Imperfectly Perfect

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In my book Hide Your Goat, one of the many points I make is: “People tend to criticize most loudly in the area in which they have the deepest emotional need.” What do I mean by that?

In explaining this, I am reminded of an old neighbor growing up on Chestnut Drive who was obsessed with her lawn. By using the word “obsessed,” I am being understated in my description. She was the kind of person who, I am sure, had a name or number for every three-foot section of her lawn. She examined her 50’ x 100’ plot with a zealousness that could only be described as a drill sergeant. If she could have, she would have worn a grass-green uniform and chrome helmet as she marched up and down her expanse of land with a weed puller and lawn shears in hand. If you hit a whiffle ball into her yard by accident, you didn’t dare step on her grass to retrieve it. You did not step one foot in her back, front or side yard.

Her behavior might have been just a wee bit eccentric and the cause of gentle ribbing if she didn’t suffer from a more serious character flaw: She loved to find fault with everyone else’s yard. She was not shy about letting everyone and anyone know. Sometimes she even found fault with other things: the neighbor’s dented trash bins, unwashed cars in driveways, dirty gutters and other neighboring home improvement issues. In other words, she would find fault with any home not up to her rigorous standards. She would make any homeowners association covenants look substandard compared to what she expected.


Whose Side Are You On?

When things were “going right”—that is, when things were up to her standards with your property—she could be your best friend. Indeed, she was more than willing to gossip to you about others on the block.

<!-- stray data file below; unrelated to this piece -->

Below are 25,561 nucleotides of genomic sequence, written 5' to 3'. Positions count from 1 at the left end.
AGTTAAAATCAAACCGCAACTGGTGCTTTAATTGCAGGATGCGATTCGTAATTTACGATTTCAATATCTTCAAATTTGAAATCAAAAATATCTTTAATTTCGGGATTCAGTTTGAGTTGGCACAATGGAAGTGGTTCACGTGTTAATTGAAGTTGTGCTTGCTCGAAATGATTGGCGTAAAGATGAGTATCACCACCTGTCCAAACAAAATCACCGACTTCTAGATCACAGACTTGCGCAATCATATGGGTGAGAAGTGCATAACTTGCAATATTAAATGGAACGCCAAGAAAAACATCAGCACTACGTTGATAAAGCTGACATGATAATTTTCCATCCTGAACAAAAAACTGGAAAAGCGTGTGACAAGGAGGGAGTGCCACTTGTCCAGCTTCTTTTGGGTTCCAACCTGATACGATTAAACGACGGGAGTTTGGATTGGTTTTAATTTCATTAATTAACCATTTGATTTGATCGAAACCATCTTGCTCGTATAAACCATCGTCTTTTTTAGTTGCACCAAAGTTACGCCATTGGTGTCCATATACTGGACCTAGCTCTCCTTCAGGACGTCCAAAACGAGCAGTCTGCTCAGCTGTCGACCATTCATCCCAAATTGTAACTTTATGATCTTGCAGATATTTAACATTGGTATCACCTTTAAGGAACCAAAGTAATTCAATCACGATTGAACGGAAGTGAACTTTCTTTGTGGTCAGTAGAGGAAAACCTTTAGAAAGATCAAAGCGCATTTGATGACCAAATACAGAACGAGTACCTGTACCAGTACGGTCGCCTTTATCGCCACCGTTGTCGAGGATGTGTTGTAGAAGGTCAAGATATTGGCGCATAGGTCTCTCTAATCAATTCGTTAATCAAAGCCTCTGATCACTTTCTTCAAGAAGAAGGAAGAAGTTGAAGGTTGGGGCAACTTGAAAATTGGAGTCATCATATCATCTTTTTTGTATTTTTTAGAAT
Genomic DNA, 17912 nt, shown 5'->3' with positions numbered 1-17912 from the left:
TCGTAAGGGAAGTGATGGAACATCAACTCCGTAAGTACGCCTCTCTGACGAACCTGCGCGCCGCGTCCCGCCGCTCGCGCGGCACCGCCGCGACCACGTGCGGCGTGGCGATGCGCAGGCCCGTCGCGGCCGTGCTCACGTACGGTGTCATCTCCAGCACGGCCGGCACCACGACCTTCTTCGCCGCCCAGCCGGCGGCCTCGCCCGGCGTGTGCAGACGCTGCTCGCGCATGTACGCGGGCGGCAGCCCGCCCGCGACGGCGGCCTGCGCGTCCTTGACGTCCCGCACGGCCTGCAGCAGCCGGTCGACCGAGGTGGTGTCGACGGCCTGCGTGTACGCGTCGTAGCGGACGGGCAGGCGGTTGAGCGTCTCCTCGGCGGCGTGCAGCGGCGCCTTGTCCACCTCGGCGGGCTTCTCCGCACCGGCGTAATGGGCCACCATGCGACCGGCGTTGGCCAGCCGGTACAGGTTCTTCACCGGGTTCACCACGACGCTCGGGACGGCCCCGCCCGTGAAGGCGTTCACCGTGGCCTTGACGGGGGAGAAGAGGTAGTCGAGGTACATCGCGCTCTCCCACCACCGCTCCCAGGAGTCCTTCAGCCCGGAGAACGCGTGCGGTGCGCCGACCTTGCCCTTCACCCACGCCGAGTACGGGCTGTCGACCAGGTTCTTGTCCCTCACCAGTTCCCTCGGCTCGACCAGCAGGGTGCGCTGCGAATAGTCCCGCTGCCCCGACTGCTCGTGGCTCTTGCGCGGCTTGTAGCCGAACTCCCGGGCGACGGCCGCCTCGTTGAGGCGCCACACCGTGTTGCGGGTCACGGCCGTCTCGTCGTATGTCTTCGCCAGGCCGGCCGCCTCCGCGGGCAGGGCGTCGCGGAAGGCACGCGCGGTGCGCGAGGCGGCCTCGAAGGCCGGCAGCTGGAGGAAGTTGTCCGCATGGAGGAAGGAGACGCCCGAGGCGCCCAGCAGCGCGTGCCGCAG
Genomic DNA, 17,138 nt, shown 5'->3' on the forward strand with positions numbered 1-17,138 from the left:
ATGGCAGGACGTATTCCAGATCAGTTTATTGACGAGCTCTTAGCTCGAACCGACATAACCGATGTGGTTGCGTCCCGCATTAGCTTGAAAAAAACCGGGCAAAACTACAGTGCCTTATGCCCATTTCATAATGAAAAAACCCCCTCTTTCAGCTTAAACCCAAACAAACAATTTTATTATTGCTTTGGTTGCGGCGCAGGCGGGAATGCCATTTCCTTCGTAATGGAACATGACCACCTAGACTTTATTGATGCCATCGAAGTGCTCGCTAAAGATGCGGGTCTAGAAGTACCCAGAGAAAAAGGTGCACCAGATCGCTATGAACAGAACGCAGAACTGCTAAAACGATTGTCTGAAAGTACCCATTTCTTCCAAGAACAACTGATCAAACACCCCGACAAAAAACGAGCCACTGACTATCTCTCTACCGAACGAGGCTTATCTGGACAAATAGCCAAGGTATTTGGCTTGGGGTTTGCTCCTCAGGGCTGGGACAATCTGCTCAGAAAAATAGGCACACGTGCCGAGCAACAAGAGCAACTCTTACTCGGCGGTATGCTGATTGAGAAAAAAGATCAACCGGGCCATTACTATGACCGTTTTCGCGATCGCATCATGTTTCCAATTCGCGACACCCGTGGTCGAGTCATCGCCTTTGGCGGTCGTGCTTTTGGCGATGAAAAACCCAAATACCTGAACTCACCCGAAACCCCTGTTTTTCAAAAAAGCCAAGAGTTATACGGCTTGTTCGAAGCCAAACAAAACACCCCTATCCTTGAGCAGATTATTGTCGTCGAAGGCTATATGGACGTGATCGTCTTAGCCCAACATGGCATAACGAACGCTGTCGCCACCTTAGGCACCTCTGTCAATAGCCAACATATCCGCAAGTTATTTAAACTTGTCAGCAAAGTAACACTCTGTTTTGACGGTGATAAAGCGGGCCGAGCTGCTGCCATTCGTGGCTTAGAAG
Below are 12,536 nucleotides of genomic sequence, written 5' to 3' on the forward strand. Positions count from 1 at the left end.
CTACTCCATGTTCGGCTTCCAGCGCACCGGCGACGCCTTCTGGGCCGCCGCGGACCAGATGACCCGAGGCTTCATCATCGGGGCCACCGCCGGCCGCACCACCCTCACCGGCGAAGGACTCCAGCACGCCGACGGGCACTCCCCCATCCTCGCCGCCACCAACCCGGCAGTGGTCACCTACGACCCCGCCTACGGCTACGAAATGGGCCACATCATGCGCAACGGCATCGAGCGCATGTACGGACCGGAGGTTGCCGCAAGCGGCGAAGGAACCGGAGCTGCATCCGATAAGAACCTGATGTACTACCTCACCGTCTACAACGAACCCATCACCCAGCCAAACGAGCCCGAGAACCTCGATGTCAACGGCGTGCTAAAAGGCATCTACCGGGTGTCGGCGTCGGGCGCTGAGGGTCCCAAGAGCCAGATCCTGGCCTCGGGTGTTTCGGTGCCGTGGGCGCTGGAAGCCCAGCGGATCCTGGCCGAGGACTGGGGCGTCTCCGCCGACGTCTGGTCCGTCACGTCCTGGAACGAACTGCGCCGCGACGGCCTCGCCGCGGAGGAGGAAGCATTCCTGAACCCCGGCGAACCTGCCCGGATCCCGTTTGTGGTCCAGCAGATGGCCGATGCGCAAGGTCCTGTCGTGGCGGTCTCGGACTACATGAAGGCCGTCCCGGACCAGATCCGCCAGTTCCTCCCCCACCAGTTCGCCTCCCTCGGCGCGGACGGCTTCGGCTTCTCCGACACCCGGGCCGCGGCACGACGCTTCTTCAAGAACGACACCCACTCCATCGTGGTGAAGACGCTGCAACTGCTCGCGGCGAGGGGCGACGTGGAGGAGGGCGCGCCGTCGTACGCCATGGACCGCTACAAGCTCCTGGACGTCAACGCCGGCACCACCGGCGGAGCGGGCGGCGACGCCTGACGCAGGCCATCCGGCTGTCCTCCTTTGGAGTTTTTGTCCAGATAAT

She lost no time soliciting your support when she needed to complain about how disgusting a neighbor’s lawn appeared or how the paint was peeling from their trim. Over time, her gossiping extended to overheard conversations within the neighbors’ homes, the way their children behaved or even gossip about the way one of the neighbors appeared. (“He looks sickly. I wonder if he has a disease!”)

The problem one always had with this person was that you just knew, sooner or later, that her wrath would come back around to you.


Weeds Are Not Always Bad

To use goats as a metaphor, I did quite a bit of research when writing my book. One interesting fact I found out was that goats don’t like grass all that much. They love weeds. They are drawn to weeds; the more obnoxious the weed, the better. The goats will cut the lawn only after they have gone after the weeds.

As a youngster, I considered this old neighbor as an old goat. (Sorry, just being transparent.) She was the kind of person who found fault with everything everywhere and was especially mean-spirited towards children. You could have a beautiful lawn with an errant dandelion or two, and she would only see the dandelion. If a neighbor had lost a job and could not afford to paint the trim, she could not allow that there were extenuating circumstances. There was no latitude for any weeds, literally or metaphorically.

The neighbor wanted perfection, and she could not have it in her own life, so she focused on the faults and flaws of others. Without spreading gossip of my own, I will only share that, as I grew older, I found out she was estranged from her family.

She needed the love and warmth of others. She needed closeness, and yet she did everything in her power to avoid vulnerability. Contradictorily, it was not about her lawn at all, but about a need to control everything and everybody around her lest she admit that she was far from perfection herself. I cannot imagine how sad her life was, but I can imagine how lonely her life had become.

Weeds are survivors designed to live in conditions that do not favor most other plants.  However, a “weed” is not always bad.  Perhaps the best definition of a weed is simply a plant that is out of place. The essence of life is not being perfect, impressing people or succeeding at everything. The essence of life is simply making mistakes and learning from them and surrounding yourself with people who are not perfect. Imperfections are not inadequacies; they are reminders that we are all in this together.

We all have a few dandelions here and there, but it doesn’t make us bad. It simply makes us imperfectly perfect.


For more information about Hall of Fame speaker and bestselling author Steve Gilliland, please contact: steve@stevegilliland.com / 724-540-5019 / www.stevegilliland.com.